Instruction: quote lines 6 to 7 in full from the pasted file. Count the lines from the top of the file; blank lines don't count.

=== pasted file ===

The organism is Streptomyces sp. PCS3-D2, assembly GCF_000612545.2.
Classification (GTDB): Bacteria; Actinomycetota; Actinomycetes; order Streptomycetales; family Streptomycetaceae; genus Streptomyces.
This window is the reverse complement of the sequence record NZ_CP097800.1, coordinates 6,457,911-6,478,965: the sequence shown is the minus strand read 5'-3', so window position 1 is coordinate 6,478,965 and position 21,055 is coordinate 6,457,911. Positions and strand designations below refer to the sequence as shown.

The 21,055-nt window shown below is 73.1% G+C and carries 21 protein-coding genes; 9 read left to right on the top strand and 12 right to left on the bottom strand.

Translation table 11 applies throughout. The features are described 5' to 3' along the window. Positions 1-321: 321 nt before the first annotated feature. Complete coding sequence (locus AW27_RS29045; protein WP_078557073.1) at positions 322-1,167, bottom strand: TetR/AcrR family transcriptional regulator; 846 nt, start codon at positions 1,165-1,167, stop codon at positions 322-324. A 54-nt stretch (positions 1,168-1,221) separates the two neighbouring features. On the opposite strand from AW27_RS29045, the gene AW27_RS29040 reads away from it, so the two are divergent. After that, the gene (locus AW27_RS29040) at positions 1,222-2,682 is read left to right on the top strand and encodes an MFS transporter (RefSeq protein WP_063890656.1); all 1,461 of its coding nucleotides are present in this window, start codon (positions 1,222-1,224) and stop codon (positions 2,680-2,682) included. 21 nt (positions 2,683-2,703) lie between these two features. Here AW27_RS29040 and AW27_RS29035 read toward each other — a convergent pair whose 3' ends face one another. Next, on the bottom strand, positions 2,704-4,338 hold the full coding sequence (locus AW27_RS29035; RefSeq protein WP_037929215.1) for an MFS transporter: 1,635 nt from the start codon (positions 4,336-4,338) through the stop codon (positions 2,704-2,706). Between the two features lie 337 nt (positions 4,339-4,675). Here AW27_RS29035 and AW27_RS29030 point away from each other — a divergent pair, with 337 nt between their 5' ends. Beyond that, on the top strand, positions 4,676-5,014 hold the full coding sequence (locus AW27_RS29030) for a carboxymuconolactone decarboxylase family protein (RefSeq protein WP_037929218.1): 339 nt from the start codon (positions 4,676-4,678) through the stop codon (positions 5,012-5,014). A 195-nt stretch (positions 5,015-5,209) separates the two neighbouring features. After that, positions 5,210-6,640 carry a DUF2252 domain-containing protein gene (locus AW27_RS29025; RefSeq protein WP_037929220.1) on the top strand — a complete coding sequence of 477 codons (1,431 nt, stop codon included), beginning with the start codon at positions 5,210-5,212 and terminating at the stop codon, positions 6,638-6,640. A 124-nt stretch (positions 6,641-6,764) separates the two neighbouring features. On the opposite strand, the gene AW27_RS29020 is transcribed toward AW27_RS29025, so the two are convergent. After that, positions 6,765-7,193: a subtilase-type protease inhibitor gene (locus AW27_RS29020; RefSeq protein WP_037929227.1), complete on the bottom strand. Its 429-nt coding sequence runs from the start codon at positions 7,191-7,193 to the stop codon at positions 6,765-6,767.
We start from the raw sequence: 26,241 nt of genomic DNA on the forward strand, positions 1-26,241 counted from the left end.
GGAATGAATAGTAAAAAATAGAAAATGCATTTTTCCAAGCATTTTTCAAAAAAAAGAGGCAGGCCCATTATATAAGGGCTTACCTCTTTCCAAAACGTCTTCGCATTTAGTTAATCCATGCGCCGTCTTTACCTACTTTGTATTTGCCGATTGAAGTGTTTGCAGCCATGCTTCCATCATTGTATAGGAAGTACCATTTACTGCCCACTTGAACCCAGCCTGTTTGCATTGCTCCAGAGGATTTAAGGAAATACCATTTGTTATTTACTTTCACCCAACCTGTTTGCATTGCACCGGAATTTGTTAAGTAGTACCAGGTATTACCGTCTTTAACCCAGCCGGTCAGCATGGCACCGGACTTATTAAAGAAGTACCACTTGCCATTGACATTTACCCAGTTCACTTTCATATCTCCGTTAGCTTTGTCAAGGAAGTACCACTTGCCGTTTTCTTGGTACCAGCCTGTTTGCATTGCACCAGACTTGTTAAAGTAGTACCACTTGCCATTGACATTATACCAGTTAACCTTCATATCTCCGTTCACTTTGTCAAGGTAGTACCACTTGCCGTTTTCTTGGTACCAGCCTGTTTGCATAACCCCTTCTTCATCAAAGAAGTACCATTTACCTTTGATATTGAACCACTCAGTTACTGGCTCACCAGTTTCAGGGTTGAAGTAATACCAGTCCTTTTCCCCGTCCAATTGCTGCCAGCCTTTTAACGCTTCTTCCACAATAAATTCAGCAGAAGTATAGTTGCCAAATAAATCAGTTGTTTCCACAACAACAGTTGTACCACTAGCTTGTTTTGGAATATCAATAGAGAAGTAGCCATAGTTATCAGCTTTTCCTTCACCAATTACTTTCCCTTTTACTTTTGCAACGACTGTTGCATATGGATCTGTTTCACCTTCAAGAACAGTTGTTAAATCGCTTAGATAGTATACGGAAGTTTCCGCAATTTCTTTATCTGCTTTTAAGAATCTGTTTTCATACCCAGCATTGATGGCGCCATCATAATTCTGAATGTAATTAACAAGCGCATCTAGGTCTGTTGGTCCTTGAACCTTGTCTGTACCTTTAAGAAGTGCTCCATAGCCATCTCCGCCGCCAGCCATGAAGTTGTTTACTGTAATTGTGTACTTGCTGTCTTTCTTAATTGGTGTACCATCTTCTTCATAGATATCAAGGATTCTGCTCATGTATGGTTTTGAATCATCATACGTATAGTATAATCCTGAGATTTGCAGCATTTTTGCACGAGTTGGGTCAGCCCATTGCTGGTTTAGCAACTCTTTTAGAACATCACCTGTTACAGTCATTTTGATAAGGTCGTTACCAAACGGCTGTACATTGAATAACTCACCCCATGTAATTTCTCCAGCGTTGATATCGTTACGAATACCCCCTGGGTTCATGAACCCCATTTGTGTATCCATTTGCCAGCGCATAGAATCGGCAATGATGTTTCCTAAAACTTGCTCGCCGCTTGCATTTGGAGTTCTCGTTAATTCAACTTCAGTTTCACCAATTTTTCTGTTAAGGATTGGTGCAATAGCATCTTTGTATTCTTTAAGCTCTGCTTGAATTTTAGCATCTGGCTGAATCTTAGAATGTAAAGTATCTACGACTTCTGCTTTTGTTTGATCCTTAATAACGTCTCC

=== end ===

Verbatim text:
We start from the raw sequence: 26,241 nt of genomic DNA on the forward strand, positions 1-26,241 counted from the left end.
GGAATGAATAGTAAAAAATAGAAAATGCATTTTTCCAAGCATTTTTCAAAAAAAAGAGGCAGGCCCATTATATAAGGGCTTACCTCTTTCCAAAACGTCTTCGCATTTAGTTAATCCATGCGCCGTCTTTACCTACTTTGTATTTGCCGATTGAAGTGTTTGCAGCCATGCTTCCATCATTGTATAGGAAGTACCATTTACTGCCCACTTGAACCCAGCCTGTTTGCATTGCTCCAGAGGATTTAAGGAAATACCATTTGTTATTTACTTTCACCCAACCTGTTTGCATTGCACCGGAATTTGTTAAGTAGTACCAGGTATTACCGTCTTTAACCCAGCCGGTCAGCATGGCACCGGACTTATTAAAGAAGTACCACTTGCCATTGACATTTACCCAGTTCACTTTCATATCTCCGTTAGCTTTGTCAAGGAAGTACCACTTGCCGTTTTCTTGGTACCAGCCTGTTTGCATTGCACCAGACTTGTTAAAGTAGTACCACTTGCCATTGACATTATACCAGTTAACCTTCATATCTCCGTTCACTTTGTCAAGGTAGTACCACTTGCCGTTTTCTTGGTACCAGCCTGTTTGCATAACCCCTTCTTCATCAAAGAAGTACCATTTACCTTTGATATTGAACCACTCAGTTACTGGCTCACCAGTTTCAGGGTTGAAGTAATACCAGTCCTTTTCCCCGTCCAATTGCTGCCAGCCTTTTAACGCTTCTTCCACAATAAATTCAGCAGAAGTATAGTTGCCAAATAAATCAGTTGTTTCCACAACAACAGTTGTACCACTAGCTTGTTTTGGAATATCAATAGAGAAGTAGCCATAGTTATCAGCTTTTCCTTCACCAATTACTTTCCCTTTTACTTTTGCAACGACTGTTGCATATGGATCTGTTTCACCTTCAAGAACAGTTGTTAAATCGCTTAGATAGTATACGGAAGTTTCCGCAATTTCTTTATCTGCTTTTAAGAATCTGTTTTCATACCCAGCATTGATGGCGCCATCATAATTCTGAATGTAATTAACAAGCGCATCTAGGTCTGTTGGTCCTTGAACCTTGTCTGTACCTTTAAGAAGTGCTCCATAGCCATCTCCGCCGCCAGCCATGAAGTTGTTTACTGTAATTGTGTACTTGCTGTCTTTCTTAATTGGTGTACCATCTTCTTCATAGATATCAAGGATTCTGCTCATGTATGGTTTTGAATCATCATACGTATAGTATAATCCTGAGATTTGCAGCATTTTTGCACGAGTTGGGTCAGCCCATTGCTGGTTTAGCAACTCTTTTAGAACATCACCTGTTACAGTCATTTTGATAAGGTCGTTACCAAACGGCTGTACATTGAATAACTCACCCCATGTAATTTCTCCAGCGTTGATATCGTTACGAATACCCCCTGGGTTCATGAACCCCATTTGTGTATCCATTTGCCAGCGCATAGAATCGGCAATGATGTTTCCTAAAACTTGCTCGCCGCTTGCATTTGGAGTTCTCGTTAATTCAACTTCAGTTTCACCAATTTTTCTGTTAAGGATTGGTGCAATAGCATCTTTGTATTCTTTAAGCTCTGCTTGAATTTTAGCATCTGGCTGAATCTTAGAATGTAAAGTATCTACGACTTCTGCTTTTGTTTGATCCTTAATAACGTCTCC